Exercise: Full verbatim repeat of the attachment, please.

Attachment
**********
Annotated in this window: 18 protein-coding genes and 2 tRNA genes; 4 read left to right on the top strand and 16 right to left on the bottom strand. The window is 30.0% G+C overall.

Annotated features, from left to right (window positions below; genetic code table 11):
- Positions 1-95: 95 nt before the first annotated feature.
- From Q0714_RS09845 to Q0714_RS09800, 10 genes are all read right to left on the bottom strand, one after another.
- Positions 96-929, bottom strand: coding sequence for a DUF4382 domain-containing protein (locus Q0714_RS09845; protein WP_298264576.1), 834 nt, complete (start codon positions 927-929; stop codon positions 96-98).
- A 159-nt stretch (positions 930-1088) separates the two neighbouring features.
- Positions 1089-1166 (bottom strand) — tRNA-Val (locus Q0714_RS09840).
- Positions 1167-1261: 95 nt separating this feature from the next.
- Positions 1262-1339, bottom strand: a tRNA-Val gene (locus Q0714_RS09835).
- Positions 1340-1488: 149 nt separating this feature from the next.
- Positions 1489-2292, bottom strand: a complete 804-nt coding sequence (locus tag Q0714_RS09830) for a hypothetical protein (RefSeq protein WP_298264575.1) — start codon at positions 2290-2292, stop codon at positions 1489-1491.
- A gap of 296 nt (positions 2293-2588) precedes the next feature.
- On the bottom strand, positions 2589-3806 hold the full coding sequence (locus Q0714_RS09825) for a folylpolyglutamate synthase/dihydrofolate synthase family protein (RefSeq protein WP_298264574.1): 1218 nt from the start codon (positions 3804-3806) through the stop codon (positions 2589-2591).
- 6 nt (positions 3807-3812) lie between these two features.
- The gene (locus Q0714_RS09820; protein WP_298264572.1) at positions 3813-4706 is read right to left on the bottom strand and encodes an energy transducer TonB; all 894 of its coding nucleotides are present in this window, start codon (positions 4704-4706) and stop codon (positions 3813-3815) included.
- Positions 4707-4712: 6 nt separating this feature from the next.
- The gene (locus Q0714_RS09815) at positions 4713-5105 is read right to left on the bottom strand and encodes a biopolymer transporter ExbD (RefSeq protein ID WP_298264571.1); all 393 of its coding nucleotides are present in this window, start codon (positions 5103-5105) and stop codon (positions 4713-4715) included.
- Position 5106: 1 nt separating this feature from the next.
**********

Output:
Annotated in this window: 18 protein-coding genes and 2 tRNA genes; 4 read left to right on the top strand and 16 right to left on the bottom strand. The window is 30.0% G+C overall.

Annotated features, from left to right (window positions below; genetic code table 11):
- Positions 1-95: 95 nt before the first annotated feature.
- From Q0714_RS09845 to Q0714_RS09800, 10 genes are all read right to left on the bottom strand, one after another.
- Positions 96-929, bottom strand: coding sequence for a DUF4382 domain-containing protein (locus Q0714_RS09845; protein WP_298264576.1), 834 nt, complete (start codon positions 927-929; stop codon positions 96-98).
- A 159-nt stretch (positions 930-1088) separates the two neighbouring features.
- Positions 1089-1166 (bottom strand) — tRNA-Val (locus Q0714_RS09840).
- Positions 1167-1261: 95 nt separating this feature from the next.
- Positions 1262-1339, bottom strand: a tRNA-Val gene (locus Q0714_RS09835).
- Positions 1340-1488: 149 nt separating this feature from the next.
- Positions 1489-2292, bottom strand: a complete 804-nt coding sequence (locus tag Q0714_RS09830) for a hypothetical protein (RefSeq protein WP_298264575.1) — start codon at positions 2290-2292, stop codon at positions 1489-1491.
- A gap of 296 nt (positions 2293-2588) precedes the next feature.
- On the bottom strand, positions 2589-3806 hold the full coding sequence (locus Q0714_RS09825) for a folylpolyglutamate synthase/dihydrofolate synthase family protein (RefSeq protein WP_298264574.1): 1218 nt from the start codon (positions 3804-3806) through the stop codon (positions 2589-2591).
- 6 nt (positions 3807-3812) lie between these two features.
- The gene (locus Q0714_RS09820; protein WP_298264572.1) at positions 3813-4706 is read right to left on the bottom strand and encodes an energy transducer TonB; all 894 of its coding nucleotides are present in this window, start codon (positions 4704-4706) and stop codon (positions 3813-3815) included.
- Positions 4707-4712: 6 nt separating this feature from the next.
- The gene (locus Q0714_RS09815) at positions 4713-5105 is read right to left on the bottom strand and encodes a biopolymer transporter ExbD (RefSeq protein ID WP_298264571.1); all 393 of its coding nucleotides are present in this window, start codon (positions 5103-5105) and stop codon (positions 4713-4715) included.
- Position 5106: 1 nt separating this feature from the next.